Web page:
3. Small Groups Encourage STRONG Church Attendance – One of the biggest struggles facing churches, and especially children’s ministries, today is the decline in regular attendance of families due to many conflicting pressures. Currently a “regular attender” could be described as a child who attends church 2 times a month meaning that child will only be in church roughly 24 hours a year.  In a recent seminar I attended with Gina McClain (KidMin at Faith Promise Church) she pointed out that as children develop relationships with one another and with a small group leader, suddenly missing church means missing them, and they are more likely to attend more regularly and to attend one service time more consistently.  And guess what that means?  The parents who are bringing them are attending more regularly too and the small group effect reaches beyond the children and into the family and home.

4. Small Groups Encourage STRONG Families – This one may seem counterintuitive as it would appear that small groups are encouraging relationships outside of the home, but we have found that our kids involvements in small groups have actually strengthened our relationships.  Not only do we know that there are adults in their lives that we can trust, our kids love to come and talk to us about what happened in small group and with their leader each time they meet.  Instead of the standard, “What did you learn about today?” followed by the typical, “Jesus” answer, our kids are excited to share the conversations and activities they experienced because they are built around relationships instead of lesson plans.

5. Small Groups Encourage STRONG Active Faith – One of the things I love best about small groups at our church is the focus on building relationships through praying for one another, sharing life together, and studying God’s Word together.  In small groups there is room for kids to ask questions, wrestle with struggles, dig deeper into Scripture, and walk through good and bad times with one another.  Faith becomes something that happens in relationship not in a building and affects all areas of their life, not just the ones that happen on Sunday.  The lesson become lived out in lives and faith is activated by the “spurring on of one another to good deeds” (Heb. 10:24).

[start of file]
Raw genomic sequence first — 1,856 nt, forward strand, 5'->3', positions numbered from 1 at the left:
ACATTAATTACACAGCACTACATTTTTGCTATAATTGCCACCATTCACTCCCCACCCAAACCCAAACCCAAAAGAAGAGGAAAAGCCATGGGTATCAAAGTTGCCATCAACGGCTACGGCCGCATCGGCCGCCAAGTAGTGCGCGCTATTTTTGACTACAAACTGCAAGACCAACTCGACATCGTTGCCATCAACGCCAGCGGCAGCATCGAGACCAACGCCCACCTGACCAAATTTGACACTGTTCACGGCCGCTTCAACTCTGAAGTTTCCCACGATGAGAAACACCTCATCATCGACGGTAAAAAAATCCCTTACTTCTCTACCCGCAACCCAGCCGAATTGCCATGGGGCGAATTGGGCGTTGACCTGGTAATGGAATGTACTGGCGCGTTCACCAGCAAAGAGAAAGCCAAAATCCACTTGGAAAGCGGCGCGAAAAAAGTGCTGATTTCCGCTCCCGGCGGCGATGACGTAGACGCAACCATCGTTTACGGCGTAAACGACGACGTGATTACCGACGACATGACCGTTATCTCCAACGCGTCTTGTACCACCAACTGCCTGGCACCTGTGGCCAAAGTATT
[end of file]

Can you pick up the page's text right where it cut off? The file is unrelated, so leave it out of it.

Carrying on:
If you are interested in looking more into small groups as a avenue for your kids or church, check out the Lead Small App available FREE for Apple devices. This app allows for leaders to create a Small Group list, track prayer requests, read blog posts, and, if your church uses Orange, the Orange curriculum can be viewed there as well.  To see all the great aspects of the app, check out this training video and be sure and check out the Lead Small blog online.

Join the conversation on Facebook at ReFocus Family and Intergen Ministry.

For more information about practical discipleship in the home or transitioning to a more family-focused ministry at your church, go to ReFocus Ministry or “like” our Facebook page.

About the author

familyChristina Embree is wife to Pastor Luke, mom to three wonderful kids, and family minister at Nicholasville UMC. She is passionate about seeing churches partneringsmallbadge with families to encourage faith formation at home and equipping parents to disciple their kids in the faith. Currently studying Family, Youth and Children’s Ministry at Wesley Seminary, she also blogs at and is a contributing blogger at